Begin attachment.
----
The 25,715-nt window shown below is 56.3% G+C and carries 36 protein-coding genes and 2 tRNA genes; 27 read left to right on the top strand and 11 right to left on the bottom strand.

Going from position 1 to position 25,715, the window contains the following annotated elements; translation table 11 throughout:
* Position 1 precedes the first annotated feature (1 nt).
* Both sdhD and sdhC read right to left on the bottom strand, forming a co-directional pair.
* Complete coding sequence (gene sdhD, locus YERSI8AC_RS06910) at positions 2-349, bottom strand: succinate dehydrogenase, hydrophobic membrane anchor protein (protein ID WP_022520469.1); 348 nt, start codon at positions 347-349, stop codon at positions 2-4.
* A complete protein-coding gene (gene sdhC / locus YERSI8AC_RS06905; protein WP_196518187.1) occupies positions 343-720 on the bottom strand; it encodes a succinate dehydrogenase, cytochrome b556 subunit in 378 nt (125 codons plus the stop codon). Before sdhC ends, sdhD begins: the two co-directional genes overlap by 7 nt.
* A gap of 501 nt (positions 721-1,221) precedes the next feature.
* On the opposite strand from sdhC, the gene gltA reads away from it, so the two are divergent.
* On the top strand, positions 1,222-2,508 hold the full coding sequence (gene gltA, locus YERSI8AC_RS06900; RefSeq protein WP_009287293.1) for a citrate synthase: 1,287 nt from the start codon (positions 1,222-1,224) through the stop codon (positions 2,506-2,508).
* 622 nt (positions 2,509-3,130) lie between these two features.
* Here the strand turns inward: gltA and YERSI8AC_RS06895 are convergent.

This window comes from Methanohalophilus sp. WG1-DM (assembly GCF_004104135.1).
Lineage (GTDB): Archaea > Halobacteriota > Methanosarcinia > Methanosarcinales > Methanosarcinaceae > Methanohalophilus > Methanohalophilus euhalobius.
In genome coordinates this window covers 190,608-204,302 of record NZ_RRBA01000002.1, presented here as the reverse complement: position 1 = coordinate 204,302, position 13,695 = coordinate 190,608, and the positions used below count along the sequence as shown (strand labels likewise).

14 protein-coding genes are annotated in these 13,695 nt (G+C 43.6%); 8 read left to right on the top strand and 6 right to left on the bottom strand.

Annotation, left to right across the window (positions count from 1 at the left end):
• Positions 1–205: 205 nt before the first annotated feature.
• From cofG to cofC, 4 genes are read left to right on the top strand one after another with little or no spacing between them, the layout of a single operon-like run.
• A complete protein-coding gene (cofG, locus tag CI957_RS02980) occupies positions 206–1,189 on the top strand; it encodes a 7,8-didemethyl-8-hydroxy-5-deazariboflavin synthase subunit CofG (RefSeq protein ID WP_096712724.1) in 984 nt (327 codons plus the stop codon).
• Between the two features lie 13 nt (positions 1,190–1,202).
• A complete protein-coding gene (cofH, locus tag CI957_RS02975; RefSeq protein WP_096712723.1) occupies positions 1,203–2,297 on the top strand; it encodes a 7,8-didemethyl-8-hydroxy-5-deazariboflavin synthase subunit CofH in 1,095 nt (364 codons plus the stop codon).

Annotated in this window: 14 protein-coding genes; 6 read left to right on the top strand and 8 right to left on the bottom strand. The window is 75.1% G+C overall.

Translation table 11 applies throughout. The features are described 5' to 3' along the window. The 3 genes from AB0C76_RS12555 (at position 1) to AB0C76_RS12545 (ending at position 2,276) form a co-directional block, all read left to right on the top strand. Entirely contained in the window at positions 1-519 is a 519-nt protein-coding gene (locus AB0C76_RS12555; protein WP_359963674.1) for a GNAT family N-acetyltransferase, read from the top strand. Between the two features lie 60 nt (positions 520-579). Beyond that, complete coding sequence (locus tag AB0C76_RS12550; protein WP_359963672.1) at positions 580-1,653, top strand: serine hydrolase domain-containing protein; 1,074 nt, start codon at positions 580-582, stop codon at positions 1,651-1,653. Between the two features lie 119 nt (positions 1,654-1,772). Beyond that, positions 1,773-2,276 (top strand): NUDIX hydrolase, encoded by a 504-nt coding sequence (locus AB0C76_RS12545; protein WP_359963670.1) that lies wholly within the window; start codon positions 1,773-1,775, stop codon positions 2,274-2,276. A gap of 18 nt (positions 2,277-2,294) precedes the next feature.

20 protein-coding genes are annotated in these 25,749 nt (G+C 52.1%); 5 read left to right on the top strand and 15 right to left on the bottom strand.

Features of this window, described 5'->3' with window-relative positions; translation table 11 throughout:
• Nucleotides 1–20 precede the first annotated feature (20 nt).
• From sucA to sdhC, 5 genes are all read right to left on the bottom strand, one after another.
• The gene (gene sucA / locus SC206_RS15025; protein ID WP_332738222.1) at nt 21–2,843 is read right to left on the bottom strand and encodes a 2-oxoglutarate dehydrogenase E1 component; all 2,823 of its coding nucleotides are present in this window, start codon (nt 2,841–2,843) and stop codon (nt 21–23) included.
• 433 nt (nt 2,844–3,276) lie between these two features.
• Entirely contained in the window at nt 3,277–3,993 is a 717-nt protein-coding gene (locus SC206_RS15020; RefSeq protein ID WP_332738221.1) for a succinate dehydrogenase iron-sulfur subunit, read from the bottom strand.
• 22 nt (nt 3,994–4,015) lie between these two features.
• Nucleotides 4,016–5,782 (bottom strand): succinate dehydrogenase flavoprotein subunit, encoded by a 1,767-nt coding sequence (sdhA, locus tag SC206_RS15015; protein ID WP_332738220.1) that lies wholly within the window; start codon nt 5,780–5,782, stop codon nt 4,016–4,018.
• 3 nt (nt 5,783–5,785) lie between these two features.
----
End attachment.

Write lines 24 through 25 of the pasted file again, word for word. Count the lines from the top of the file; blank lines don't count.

20 protein-coding genes are annotated in these 25,749 nt (G+C 52.1%); 5 read left to right on the top strand and 15 right to left on the bottom strand.

Features of this window, described 5'->3' with window-relative positions; translation table 11 throughout: